+ VEK (121) Pictures and description of first bridge which col. lapsed in 1907, after which plans were immediately begun for a new structure, 1,800 feet in length, completed in 1917. Has detailed plans and specifications of the second bridge. Folio volume, attractively printed on plate paper, with pictures showing prog. ress of construction.

*Carhart, Henry S. Thermo-electromotive force in electric cells. The thermoelectromotive force between a metal and a solution of one of its salts... New York: D. Van Nostrand Co., 1920. 134 p. illus.

VGH (121) “He (the author] first became known to the scientific world in 1881 by reason of his experimental work on voltaic cells, a subject on which in later years he was a world authority, and he was one of the pioneers of electro-chemistry in the United States." Obituary notice in Journal of the Institution of Electrical Engineers, Sept., 1920.

Broughton, H. H. The electrical handling of materials. A manual, in four volumes, on the design, construction and application of cranes, conveyors, hoists and elevators. Volume one, Electrical equipment. London: Benn Brothers, Ltd., 1920. xv, 200 p. illus. 4°.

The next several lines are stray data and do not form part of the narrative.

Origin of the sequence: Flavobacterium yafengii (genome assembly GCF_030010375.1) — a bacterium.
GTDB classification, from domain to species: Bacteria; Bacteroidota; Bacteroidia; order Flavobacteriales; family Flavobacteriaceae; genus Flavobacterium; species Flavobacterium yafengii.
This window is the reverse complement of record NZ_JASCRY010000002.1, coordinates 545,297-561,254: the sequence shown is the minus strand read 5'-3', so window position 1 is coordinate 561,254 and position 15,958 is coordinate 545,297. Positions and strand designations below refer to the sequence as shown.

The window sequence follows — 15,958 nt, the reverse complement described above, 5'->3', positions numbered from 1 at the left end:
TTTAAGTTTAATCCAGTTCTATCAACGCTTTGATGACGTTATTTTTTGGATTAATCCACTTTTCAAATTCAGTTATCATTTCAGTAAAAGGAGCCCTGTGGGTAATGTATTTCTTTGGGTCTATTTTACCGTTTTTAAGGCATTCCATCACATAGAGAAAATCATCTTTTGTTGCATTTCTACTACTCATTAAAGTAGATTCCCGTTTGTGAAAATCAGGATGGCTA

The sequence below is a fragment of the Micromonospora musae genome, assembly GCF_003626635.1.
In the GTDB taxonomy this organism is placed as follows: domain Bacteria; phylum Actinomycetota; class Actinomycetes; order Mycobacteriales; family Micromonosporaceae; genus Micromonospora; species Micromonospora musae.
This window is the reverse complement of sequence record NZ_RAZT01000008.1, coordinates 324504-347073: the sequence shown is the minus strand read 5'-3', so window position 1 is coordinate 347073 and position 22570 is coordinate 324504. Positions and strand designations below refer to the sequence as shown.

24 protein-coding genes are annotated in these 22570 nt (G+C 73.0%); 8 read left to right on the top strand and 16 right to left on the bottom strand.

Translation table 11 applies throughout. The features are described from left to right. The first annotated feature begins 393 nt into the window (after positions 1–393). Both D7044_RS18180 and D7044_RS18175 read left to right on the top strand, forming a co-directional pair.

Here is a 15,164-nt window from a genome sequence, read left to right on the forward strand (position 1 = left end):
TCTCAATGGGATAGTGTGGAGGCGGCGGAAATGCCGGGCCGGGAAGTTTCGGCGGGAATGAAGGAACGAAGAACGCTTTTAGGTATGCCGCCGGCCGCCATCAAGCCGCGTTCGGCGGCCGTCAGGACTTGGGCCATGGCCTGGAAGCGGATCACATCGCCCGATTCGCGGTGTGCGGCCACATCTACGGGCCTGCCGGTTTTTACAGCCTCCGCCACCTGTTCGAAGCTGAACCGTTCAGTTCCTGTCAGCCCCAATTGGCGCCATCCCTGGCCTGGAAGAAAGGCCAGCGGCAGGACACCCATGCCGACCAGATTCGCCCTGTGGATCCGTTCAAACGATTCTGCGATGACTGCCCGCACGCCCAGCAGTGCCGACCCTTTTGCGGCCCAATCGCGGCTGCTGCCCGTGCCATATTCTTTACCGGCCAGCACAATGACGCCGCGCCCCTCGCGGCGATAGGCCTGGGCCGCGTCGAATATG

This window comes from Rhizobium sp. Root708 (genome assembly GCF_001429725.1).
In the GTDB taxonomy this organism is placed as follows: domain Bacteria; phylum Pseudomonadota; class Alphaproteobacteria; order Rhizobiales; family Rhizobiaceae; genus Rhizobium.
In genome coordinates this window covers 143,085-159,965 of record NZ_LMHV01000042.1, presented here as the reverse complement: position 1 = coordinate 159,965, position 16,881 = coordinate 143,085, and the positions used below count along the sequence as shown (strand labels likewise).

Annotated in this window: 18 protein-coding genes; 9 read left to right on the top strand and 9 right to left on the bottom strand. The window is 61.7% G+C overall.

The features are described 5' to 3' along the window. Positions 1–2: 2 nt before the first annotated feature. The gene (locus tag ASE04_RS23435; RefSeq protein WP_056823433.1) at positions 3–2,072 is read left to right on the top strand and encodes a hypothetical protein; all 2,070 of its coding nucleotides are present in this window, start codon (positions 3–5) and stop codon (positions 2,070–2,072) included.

VFG (121) Technical discussion of electric motors, intermit. tent rating, controllers, resistors, brake releasing, electro-magnets, lifting.magnets, switchgear, collectors, power distribution and wiring, power required load equalizers. Contains illustrations and many charts and tables.

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Carr, H. Wildon. The general principle of relativity in its philosophical and historical aspect. London: Macmillan & Co., Ltd., 1920. X, 165 p. 12o. PAT (117)

“The metaphysical foundations of this further view of Einstein's doctrine are made apparent in Prof. Carr's book. That is what makes it important for scientific readers, as well as for the general pub. lic, who will gather from it what the principle of relativity means. Like all books on this subject, it requires careful reading and unbroken attention, but the time these necessitate, even for this short book, will, I think, be found to have been thoroughly well spent." Viscount Haldane in Nature, Dec. 2, 1920.

*Callendar, H. L. Properties of steam and thermodynamic theory of turbines. New York: Longmans, Green & Co., 1920. xi, diagrs. 8°.

VFN (121) “Professor Callendar has made accessible to engineers in general the results of the revolutionary im. provements, in the thermodynamic treatment of va. pours in general and steam in particular, which were described in papers contributed to the Royal Society some twenty years ago and, as regards most practical purposes, decently buried in the Transactions of that learned corporation. These papers undoubtedly con. stitute the most illuminating and reliable work on the properties of steam accomplished by any engineer or physicist since the pioneering labours of Regnault, Rankine and Kelvin. Engineering, Jan. 21, 1921.

Also reviewed in Power, Feb. 8, 1921; Times engro neering supplement, Jan., 1921.